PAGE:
38. Perelli-Harris, B., Sigle-Rushton, W., Lappegard, T., Jasilioniene, A., Di Giulio, P., Keizer, R., & Koeppen, K. (2009). Examining nonmarital childbearing in Europe: Does childbearing change the meaning of cohabitation? Presented at the annual meeting of the Population Association of America, Detroit, April 30–May 2.Google Scholar
  39. Philipov, D., & Jasiloniene, A. (2008). Union formation and fertility in Bulgaria and Russia: A life table description of recent trends. Demographic Research, 19, article 62:2057–14. Available online at
  40. Raley, R. K. (2001). Increasing fertility in cohabiting unions: Evidence for the second demographic transition? Demography, 38, 59–66.CrossRefGoogle Scholar
  41. Rindfuss, R. R., Morgan, S. P., & Offutt, K. (1996). Education and the changing age pattern of American fertility: 1963–1989. Demography, 33, 277–90.CrossRefGoogle Scholar
  42. Roussel, L. (1989). La famille incertaine [The uncertain family]. Paris: Odile Jacob.Google Scholar
  43. Smith, H. L., Morgan, S. P., & Koropeckyj-Cox, T. (1996). A decomposition of trends in the nonmarital fertility ratios of blacks and whites in the United States, 1960–1992. Demography, 33, 141–51.CrossRefGoogle Scholar
  44. Sobotka, T. 2008. “The diverse faces of the second demographic transition in Europe.” Demographic Research, 19, article 8:171–224. Available online at
  45. Sobotka, T., Zeman, K., & Kantorová, V. (2003). Demographic shifts in the Czech Republic after 1989: A second demographic transition view. European Journal of Population, 19, 249–77.Google Scholar
  46. Steele, F., Joshi, H., Kallis, C., & Goldstein, H. (2006). Changing compatibility of cohabitation and childbearing between young British women born in 1958 and 1970. Population Studies, 60, 137–52.CrossRefGoogle Scholar
  47. Surkyn, J., & Lesthaeghe, R. (2004). Value orientations and the second demographic transition (SDT) in northern, western, and southern Europe: An update. Demographic Research, Special Collection 3, article 3:45–86. Available online at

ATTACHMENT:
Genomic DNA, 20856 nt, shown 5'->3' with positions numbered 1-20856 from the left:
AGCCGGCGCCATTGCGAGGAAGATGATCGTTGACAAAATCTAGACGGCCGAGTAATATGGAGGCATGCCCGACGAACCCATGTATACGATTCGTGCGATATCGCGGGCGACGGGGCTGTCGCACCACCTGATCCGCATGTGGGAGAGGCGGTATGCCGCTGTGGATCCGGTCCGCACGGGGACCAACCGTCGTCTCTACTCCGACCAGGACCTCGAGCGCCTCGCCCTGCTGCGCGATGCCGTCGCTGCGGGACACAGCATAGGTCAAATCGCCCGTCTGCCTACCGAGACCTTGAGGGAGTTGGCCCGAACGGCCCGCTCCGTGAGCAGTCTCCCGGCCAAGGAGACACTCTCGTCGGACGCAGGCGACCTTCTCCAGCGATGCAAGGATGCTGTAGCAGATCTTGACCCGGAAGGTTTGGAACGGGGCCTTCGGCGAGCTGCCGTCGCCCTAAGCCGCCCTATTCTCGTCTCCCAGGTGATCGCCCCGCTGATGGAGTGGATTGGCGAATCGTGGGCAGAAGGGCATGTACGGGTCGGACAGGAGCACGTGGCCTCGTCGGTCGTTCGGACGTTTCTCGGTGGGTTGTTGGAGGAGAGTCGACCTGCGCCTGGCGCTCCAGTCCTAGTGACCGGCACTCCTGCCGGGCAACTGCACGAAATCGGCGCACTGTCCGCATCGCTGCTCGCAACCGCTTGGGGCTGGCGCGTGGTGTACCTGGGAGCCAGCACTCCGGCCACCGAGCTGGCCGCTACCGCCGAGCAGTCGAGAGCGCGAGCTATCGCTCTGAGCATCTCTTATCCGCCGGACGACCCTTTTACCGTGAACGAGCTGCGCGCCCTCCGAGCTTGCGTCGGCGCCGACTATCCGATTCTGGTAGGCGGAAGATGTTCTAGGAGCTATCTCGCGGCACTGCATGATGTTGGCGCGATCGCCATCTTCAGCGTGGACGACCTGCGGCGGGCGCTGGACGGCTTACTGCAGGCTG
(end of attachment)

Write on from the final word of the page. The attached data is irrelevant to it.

48. Upchurch, D. M., Lillard, L. A., & Panis, C. W. A. (2002). Nonmarital childbearing: Influences of education, marriage, and fertility. Demography, 39, 311–29.CrossRefGoogle Scholar
  49. Van de Kaa, D. (2001). Postmodern fertility preferences: From changing value orientation to new behavior. Population and Development Review, 27(Suppl.), 290–331.Google Scholar
  50. Ventura, S. (2009). Changing patterns of nonmarital childbearing in the United States (NCHS Data Brief No. 18). Hyattsville, MD: National Center for Health Statistics.Google Scholar
  51. Vikat, A., Spéder, Z., Beets, G., Billari, F. C., Bühler, C., Désesquelles, A., et al. (2007). Generations and gender survey (GGS): Towards a better understanding of relationships and processes in the life course. Demographic Research, 17, article 14):389–440. Available online at
  52. Vishnevsky, A. G. (1996). Family, fertility, and demographic dynamics in Russia: Analysis and forecast. In J. Da Vanzo (Ed.), Russia’s demographic “crisis” (pp. 1–35). Santa Monica, CA: RAND Center for Russia and Eurasia.Google Scholar
  53. Weakliem, D. L. (2002). The effects of education on political opinions: An international study. International Journal of Public Opinion Research, 13, 141–57.CrossRefGoogle Scholar
  54. Wu, L. L., Bumpass, L. L., & Musick, K. (2001). Historical and life course trajectories of nonmarital childbearing. In L. L. Wu & B. Wolfe (Eds.), Out of wedlock: Causes and consequences of nonmarital fertility (pp. 3–48). New York: Russell Sage Foundation.Google Scholar
  55. Wu, L. L., & Wolfe, B. (Eds.). (2001). Out of wedlock: Causes and consequences of nonmarital fertility. New York: Russell Sage Foundation.Google Scholar
  56. Zakharov, S. V. (2008). The first and second demographic transition in Russia: Recent trends in the context of historic experience. In T. Frejka, T. Sobotka, J. Hoem, & L. Toulemon (Eds.), Childbearing trends and policies: Country case studies (pp. 907–72). Rostock, Germany: Max Planck Institute for Demographic Research.Google Scholar
  57. Zakharov, S. V., Vishnevskii, A. G., & Sakevich, V. I. (2005). Brachnost i rozhdaemost [Marriage and fertility]. In A. G. Vishnevskii (Ed.), Naselenie Rossii [Population of Russia] (pp. 40–130). Moscow: Higher School of Economics.Google Scholar

Copyright information

© Population Association of America 2011

Authors and Affiliations

  1. 1.Max Planck Institute for Demographic ResearchRostockGermany
  2. 2.Department of SociologyUniversity of Wisconsin–MadisonMadisonUSA

Personalised recommendations